Technology. It is so engrained in our everyday we hardly even give consideration to it. My Smartphone is a more powerful computer than the first desktop I owned, which was state of the art at the time. When I was a young child, I recall waiting with my immigrant parents at our dining table for a call from a telephone operator telling us that a family member from a quarter of a world away would be calling us. Now, I make that call from my Smartphone directly to my overseas family, only being careful to remember the time differences. So it should be of no surprise when I tell you how instruction, the delivery of instruction and the grading of the outcomes of that instruction have been effected by technology.
Technology has changed so much of how we conduct business at college, and it is pretty much adapt or be overcome situation. For example, if you are giving students an assignment that will be submitted to you electronically you not only have to set a due date but a due time. You may even have to specify the format of the submission. Then you have to decide as a faculty member do you print out the electronic submission or grade it electronically. I have a colleague who actually grades submissions on line and dictates verbal evaluations which are transmitted to her students. They can look over their graded work with the voice of their instructor providing feedback on their materials.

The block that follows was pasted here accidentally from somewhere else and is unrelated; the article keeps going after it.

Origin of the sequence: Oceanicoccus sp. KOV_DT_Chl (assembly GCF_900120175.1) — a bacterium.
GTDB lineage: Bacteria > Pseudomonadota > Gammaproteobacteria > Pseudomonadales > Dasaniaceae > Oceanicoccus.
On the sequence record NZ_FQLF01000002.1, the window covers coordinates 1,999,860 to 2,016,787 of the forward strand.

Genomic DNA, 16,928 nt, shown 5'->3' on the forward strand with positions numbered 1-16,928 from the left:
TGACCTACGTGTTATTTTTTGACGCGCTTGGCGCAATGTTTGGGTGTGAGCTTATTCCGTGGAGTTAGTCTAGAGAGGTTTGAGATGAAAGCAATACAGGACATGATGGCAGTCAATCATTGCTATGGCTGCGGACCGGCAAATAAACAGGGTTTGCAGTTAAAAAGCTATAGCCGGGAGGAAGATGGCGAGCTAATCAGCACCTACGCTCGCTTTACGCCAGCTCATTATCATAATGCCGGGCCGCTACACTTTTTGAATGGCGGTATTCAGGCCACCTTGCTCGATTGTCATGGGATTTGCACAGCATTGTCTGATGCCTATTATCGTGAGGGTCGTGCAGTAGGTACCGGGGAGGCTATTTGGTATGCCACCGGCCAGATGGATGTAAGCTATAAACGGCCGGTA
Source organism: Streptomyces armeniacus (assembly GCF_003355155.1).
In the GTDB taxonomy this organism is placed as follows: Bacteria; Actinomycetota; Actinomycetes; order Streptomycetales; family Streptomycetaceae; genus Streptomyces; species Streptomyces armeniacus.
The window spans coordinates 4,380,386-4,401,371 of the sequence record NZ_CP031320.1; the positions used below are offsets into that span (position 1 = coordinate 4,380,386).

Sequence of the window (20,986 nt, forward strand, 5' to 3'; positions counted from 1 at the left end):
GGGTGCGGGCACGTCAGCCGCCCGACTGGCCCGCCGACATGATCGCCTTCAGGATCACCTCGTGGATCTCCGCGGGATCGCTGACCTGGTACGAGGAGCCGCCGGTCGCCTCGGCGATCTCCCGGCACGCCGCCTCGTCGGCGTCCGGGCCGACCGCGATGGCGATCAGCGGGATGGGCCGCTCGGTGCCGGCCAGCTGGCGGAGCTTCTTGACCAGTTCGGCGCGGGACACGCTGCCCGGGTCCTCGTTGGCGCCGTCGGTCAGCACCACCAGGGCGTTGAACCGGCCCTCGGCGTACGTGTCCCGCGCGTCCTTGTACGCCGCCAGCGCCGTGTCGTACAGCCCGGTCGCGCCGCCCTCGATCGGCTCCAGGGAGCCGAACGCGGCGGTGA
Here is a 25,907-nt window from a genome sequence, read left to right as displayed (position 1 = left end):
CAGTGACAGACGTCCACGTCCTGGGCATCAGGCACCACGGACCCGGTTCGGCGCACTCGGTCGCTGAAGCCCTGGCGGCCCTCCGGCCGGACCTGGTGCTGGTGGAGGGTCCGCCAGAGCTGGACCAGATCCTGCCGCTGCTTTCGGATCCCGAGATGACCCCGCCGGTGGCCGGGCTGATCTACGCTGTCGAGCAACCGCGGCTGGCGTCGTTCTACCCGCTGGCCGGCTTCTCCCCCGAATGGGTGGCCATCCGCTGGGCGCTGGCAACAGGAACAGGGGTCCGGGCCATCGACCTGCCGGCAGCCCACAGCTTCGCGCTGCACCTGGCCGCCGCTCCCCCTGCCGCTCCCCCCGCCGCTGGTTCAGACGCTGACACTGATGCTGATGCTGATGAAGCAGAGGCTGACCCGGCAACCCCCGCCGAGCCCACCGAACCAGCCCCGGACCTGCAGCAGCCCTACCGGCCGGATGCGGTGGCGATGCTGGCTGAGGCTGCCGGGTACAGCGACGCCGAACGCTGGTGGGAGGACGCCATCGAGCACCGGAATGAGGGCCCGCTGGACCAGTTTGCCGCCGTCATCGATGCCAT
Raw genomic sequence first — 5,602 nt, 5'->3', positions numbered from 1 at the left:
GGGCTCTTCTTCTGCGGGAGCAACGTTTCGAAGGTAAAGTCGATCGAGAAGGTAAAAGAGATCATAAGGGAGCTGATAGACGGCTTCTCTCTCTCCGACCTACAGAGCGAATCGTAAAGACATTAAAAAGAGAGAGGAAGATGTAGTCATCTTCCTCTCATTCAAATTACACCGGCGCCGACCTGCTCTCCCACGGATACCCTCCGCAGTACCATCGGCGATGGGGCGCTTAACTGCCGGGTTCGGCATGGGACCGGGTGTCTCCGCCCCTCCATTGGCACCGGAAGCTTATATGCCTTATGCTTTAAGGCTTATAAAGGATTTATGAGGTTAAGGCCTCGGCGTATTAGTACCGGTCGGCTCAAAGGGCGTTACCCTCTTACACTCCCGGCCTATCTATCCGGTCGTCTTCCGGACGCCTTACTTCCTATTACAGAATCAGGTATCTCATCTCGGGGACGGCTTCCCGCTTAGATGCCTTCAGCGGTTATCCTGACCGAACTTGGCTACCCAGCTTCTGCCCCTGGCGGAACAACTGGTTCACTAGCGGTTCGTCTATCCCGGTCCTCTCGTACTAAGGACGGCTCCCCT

And like all technologies, it means we can handle more information at a faster speed. The challenge becomes how we can maintain an atmosphere of learning and growth, not simply an “open up and I will fill your mind” approach. For me the question becomes how can I adapt technology to better their instruction but still interact with them in a manner that reveals professionalism and collegiality? Because it can’t be ALL about the technology, ultimately it has to be about the professionals that we are graduating into the world.
One thought on “Adapt or be overcome”
I might say that the same holds true of the Church, which is why so many churches seem to be disconnected from the post-boomer generations as they try and hold on to the methods of the pre-boomer generations. The Joe Walsh song, “Analog Man” is entirely fitting.